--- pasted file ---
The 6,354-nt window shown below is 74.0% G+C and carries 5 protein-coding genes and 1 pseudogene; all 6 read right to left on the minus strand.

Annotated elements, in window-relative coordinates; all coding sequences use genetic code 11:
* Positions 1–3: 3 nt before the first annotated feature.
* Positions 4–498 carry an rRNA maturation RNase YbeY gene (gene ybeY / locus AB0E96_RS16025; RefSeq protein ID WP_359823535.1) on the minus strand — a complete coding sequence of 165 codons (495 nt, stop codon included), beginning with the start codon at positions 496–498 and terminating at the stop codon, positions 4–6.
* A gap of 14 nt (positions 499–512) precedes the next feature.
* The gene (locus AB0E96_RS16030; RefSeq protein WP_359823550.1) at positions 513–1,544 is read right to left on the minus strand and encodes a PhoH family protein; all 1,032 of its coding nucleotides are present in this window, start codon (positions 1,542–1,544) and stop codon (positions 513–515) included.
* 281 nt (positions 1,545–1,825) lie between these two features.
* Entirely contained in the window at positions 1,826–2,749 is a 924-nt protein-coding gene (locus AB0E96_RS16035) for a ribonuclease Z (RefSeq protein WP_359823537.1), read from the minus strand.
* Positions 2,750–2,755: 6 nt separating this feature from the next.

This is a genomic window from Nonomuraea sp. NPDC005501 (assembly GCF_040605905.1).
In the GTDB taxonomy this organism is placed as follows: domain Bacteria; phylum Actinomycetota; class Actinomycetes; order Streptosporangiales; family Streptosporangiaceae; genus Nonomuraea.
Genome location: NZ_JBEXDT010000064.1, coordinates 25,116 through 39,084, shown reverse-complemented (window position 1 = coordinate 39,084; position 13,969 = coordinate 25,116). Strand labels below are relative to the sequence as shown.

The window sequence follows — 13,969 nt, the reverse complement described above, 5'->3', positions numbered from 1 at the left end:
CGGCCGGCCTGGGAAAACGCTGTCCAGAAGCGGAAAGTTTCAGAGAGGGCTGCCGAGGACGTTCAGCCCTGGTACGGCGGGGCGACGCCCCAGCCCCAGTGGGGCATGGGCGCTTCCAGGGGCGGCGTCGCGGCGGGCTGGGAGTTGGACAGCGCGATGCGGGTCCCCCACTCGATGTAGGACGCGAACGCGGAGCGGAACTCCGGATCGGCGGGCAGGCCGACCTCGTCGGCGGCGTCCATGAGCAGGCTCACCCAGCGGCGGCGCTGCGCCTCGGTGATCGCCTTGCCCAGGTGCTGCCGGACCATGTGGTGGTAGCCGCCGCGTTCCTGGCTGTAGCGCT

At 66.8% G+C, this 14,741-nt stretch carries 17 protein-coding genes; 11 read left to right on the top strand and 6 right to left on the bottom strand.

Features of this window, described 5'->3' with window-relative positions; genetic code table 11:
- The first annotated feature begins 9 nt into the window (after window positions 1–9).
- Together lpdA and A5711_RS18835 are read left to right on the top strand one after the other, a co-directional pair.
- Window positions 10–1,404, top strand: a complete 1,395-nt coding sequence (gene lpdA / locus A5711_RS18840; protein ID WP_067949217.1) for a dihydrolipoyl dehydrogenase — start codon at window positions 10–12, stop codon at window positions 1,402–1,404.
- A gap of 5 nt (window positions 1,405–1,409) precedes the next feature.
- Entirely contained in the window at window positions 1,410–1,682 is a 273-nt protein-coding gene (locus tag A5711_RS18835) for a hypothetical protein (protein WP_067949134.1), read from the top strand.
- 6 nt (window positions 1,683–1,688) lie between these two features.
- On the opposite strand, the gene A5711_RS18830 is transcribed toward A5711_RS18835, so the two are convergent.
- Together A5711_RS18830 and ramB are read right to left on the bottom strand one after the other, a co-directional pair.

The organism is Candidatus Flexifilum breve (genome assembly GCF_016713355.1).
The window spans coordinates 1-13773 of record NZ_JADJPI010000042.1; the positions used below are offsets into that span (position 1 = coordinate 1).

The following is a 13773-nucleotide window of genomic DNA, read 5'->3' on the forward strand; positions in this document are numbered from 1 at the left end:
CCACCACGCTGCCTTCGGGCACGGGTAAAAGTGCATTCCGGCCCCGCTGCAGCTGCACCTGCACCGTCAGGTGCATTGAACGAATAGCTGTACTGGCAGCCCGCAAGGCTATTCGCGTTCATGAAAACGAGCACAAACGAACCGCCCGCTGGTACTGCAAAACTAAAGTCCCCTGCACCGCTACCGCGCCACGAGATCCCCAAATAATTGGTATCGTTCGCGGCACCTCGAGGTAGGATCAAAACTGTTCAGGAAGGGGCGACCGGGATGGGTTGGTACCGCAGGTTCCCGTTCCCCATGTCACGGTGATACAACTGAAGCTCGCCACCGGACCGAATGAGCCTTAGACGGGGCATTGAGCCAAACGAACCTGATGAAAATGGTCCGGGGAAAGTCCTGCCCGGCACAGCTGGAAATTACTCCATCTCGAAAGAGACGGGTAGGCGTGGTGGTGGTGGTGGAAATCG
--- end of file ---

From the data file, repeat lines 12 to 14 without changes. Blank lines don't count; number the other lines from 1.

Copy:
Genome location: NZ_JBEXDT010000064.1, coordinates 25,116 through 39,084, shown reverse-complemented (window position 1 = coordinate 39,084; position 13,969 = coordinate 25,116). Strand labels below are relative to the sequence as shown.

The window sequence follows — 13,969 nt, the reverse complement described above, 5'->3', positions numbered from 1 at the left end:
CGGCCGGCCTGGGAAAACGCTGTCCAGAAGCGGAAAGTTTCAGAGAGGGCTGCCGAGGACGTTCAGCCCTGGTACGGCGGGGCGACGCCCCAGCCCCAGTGGGGCATGGGCGCTTCCAGGGGCGGCGTCGCGGCGGGCTGGGAGTTGGACAGCGCGATGCGGGTCCCCCACTCGATGTAGGACGCGAACGCGGAGCGGAACTCCGGATCGGCGGGCAGGCCGACCTCGTCGGCGGCGTCCATGAGCAGGCTCACCCAGCGGCGGCGCTGCGCCTCGGTGATCGCCTTGCCCAGGTGCTGCCGGACCATGTGGTGGTAGCCGCCGCGTTCCTGGCTGTAGCGCT